And this is just a house, so I can’t imagine them doing less for a brand new building built in a quake zone and housing thousands of people. 

    Back in 2012, I moved into a brand new apartment complex and I had to wait for them to get a certificate of occupancy before I could move in. It was close because I had to be out of my at the time, current apartment by like the 29th and they just got the certificate of occupancy on the 29th so it was a quick move to get everything out before I had to pay for a pro-rated month for the next month. 

    In other words, its nothing new. Everyone has to go through it no matter where they are. 

    BTW...its sooo nice being the very first person in a brand new apartment! And I mean brand new from the ground up...not just renovated or "freshly painted" as many landlords love to say in descriptions. 
    Where do you live, if you don’t mind me asking. Did you buy or rent?

    I’m always curious about this because I’m told that buying houses as opposed to renting them is a very British thing. 
  • Reply 20 of 20
    steveausteveau Posts: 238member
    Soli said:
    macxpress said:
    Rayz2016 said:
    jd_in_sb said:
    That Apple needs permits, for any reason, to use their own private building on private property is a joke. Perhaps Cupertino will offer case by case permits to use restrooms, too?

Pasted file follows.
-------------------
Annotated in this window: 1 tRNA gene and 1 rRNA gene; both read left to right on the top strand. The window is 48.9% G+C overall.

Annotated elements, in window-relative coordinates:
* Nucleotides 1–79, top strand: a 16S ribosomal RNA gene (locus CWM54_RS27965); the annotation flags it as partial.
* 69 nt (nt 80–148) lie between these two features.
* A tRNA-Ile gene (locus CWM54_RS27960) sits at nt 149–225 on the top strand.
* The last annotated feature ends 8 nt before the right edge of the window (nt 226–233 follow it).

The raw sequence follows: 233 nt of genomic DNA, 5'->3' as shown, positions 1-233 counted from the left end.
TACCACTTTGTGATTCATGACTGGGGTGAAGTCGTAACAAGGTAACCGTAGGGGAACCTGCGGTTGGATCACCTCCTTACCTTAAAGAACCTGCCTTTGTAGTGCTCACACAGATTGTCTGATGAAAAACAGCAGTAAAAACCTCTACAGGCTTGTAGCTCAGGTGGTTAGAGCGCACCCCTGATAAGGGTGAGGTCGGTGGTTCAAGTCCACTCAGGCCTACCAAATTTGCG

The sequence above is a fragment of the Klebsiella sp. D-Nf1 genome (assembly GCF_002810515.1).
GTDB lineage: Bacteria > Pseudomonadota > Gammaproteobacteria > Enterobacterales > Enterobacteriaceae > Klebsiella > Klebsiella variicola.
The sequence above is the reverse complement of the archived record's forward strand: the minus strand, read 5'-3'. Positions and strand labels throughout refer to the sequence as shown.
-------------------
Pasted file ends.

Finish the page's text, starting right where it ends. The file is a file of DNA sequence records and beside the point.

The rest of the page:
I had some work done my house which involved moving the staircase. We had to move out while it was being done and then the house had to be inspected before we moved back in. 

    And this is just a house, so I can’t imagine them doing less for a brand new building built in a quake zone and housing thousands of people. 
    In other words, its nothing new. Everyone has to go through it no matter where they are.
    Based on the charged terms he used I think he's aware that it's not new, but has a problem with even the most basic gov't oversight, and likely believes that "the free market" would make this facility as safe, if not more.
    Some regulations are dumb, but some are necessary. Sorting out which is which is one of the things we pay politicians for. Building regulations are usually necessary, because they often result from recommendations from a coroner's court, q.v. Grenfell Tower in London last June.